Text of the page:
"When everything is done / And everything is said / All the world is pain / It's better to be dead."
Duncan Sheik has made a career out of not pulling punches musically, culminating in the multiple-Tony-winning Spring Awakening, a musical drama about teen sexuality, hypocrisy, and Victorian morals. Because of that, he is one of the few musicians I consider qualified to handle the biggest question of all: Death, And What Happens Afterwards. And handle it he does on his latest offering, Whisper House -- the soundtrack to an as-yet-unproduced stage work, a collaboration between Sheik, Kyle Jarrow (A Very Merry Unauthorized Childrens' Scientology Pageant) and Keith Powell (30 Rock). Dark, dreamy, disturbing, Whisper House is the bastard offspring of Edward Gorey and Berthold Brecht, a Gothic poem about fear, death, reality, and persecution.
Needless to say -- but I'll say it anyway -- it's also pretty damned good.
Whisper House is the story of Christopher, whose father dies in World War II and whose mother becomes unbalanced as a result. Christopher goes to live with his Aunt Lily, who is a lighthouse keeper on the United States Atlantic coast, searching for German U-Boats. The lighthouse is haunted -- or is it? The ghosts, real or imagined, serve as a musical commentary on the drama of the living, people dealing with their wounds in a dark and paranoid time. (Much like now, interestingly enough. One of the multiple levels of Whisper House is an allegory on our world of Guantanamo Bay and Abu Ghraib.)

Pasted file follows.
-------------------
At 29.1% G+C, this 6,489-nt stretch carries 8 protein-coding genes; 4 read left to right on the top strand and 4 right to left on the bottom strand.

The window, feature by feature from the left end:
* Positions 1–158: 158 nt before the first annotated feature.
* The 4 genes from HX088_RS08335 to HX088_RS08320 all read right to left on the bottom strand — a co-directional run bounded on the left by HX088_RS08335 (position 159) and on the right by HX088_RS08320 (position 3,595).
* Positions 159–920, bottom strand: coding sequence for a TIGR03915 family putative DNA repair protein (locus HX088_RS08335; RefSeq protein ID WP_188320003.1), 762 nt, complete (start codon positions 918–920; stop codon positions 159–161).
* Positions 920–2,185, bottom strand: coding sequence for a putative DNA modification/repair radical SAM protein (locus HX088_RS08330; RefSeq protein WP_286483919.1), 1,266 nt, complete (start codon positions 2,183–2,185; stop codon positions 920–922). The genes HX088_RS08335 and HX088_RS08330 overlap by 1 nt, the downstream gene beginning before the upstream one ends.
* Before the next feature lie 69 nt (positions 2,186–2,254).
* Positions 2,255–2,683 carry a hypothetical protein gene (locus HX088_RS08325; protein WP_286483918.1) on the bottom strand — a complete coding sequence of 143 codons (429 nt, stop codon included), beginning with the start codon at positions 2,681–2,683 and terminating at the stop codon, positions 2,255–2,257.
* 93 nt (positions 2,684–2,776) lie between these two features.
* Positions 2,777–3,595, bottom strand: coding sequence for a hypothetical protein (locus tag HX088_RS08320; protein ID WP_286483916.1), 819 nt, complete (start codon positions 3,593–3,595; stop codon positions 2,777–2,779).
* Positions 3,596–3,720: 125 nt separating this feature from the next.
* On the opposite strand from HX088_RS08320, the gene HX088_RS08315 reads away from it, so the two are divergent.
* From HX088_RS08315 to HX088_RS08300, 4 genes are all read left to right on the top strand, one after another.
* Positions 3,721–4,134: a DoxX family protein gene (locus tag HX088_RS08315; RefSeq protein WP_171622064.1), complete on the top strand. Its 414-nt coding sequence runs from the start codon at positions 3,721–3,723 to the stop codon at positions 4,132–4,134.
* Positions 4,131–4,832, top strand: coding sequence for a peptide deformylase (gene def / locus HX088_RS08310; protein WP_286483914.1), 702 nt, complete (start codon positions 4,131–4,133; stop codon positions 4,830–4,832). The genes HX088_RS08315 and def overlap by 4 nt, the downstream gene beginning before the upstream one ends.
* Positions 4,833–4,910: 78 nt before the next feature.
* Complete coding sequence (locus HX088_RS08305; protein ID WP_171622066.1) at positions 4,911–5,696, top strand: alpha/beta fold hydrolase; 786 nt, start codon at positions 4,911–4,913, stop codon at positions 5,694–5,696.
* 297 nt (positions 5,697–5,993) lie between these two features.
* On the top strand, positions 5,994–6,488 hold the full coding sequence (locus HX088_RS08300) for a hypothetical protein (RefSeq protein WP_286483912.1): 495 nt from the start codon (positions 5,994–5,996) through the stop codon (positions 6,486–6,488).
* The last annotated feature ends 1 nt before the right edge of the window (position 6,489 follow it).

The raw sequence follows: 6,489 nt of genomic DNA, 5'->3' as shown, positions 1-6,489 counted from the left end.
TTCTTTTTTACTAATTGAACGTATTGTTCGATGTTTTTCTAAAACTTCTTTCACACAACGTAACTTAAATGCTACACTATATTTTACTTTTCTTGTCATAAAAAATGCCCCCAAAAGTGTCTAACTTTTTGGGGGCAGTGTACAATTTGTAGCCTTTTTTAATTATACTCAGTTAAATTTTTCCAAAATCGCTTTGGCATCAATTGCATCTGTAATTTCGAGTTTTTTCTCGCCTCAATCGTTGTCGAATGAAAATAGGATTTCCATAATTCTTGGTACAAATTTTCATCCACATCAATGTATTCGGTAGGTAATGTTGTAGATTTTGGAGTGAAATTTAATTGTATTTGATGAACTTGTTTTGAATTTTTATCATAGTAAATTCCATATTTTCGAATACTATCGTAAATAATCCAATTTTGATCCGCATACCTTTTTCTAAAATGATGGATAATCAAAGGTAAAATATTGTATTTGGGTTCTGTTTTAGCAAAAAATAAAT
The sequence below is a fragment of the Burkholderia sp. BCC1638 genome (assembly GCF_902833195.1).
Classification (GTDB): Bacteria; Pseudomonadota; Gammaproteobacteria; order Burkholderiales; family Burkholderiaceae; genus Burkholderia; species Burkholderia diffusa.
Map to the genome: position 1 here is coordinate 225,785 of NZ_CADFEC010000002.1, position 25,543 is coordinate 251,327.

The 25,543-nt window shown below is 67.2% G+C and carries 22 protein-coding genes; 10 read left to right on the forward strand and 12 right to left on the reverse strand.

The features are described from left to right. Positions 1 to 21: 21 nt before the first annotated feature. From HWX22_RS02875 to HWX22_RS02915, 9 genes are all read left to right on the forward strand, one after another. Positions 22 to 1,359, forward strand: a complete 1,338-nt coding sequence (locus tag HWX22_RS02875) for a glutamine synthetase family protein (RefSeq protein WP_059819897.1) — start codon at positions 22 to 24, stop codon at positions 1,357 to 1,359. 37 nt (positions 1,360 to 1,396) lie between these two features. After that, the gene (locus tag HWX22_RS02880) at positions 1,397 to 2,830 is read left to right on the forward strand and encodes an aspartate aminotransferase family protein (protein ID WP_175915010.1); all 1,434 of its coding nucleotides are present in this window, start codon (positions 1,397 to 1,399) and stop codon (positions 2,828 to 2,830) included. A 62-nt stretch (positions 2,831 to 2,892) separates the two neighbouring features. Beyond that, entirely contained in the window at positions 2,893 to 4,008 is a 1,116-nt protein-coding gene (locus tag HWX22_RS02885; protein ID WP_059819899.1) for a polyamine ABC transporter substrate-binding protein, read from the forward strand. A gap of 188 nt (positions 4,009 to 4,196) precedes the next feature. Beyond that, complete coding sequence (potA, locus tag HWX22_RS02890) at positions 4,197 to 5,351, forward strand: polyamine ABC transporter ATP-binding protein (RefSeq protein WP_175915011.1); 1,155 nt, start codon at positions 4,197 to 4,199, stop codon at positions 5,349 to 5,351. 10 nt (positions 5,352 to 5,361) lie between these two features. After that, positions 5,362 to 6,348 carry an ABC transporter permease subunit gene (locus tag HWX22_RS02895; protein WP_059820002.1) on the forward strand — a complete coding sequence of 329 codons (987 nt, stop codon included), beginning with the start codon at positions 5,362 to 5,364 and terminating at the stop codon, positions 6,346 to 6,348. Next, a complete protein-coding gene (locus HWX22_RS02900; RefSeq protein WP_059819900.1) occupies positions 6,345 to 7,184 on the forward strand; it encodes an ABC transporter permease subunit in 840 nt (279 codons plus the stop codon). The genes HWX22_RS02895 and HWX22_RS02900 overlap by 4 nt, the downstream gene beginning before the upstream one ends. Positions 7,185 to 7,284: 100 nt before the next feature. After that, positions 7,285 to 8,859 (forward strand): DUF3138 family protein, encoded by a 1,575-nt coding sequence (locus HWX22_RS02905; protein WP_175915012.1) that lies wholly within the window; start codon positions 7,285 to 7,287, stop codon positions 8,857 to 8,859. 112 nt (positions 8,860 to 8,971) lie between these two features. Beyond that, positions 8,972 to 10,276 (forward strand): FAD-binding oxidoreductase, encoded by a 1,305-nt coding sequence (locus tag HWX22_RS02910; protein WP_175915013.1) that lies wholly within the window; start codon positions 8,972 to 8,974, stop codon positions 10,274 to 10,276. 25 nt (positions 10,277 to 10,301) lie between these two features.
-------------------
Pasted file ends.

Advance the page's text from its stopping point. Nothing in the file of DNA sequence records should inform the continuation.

The music is magnificent. Sheik is rapidly becoming one of the greatest composers out there, and his brooding melodies and lyrics fit the subject matter perfectly. (Sheik shares co-lyricist credit with Jarrow on several tracks, and they fit with the others seamlessly). Whisper House is richer than Sheik's past work, laden with a surprisingly well-suited brass and reed section (including a veritable festival of clarinets -- bass, contrabass, and something called a 'chalumeau'). Guest vocalist Holly Brook's voice is chilling and precise. From the opening bars of "It's Better To Be Dead" through the closing "Take A Bow," Whisper House never lets go of the listener. I have listened to this CD probably fifty times since I got it, and I continue to hear new things every time. I didn't think that Sheik could top Spring Awakening -- and I was wrong.
Whisper House is both a parable for our dark days, a reminiscence of dark days in the past, and an eternal musing on the darkest topic of all -- the final curtain call that in the end, we all have to face alone. I can't come up with words to describe, in the end, just how good it is. Don't miss it.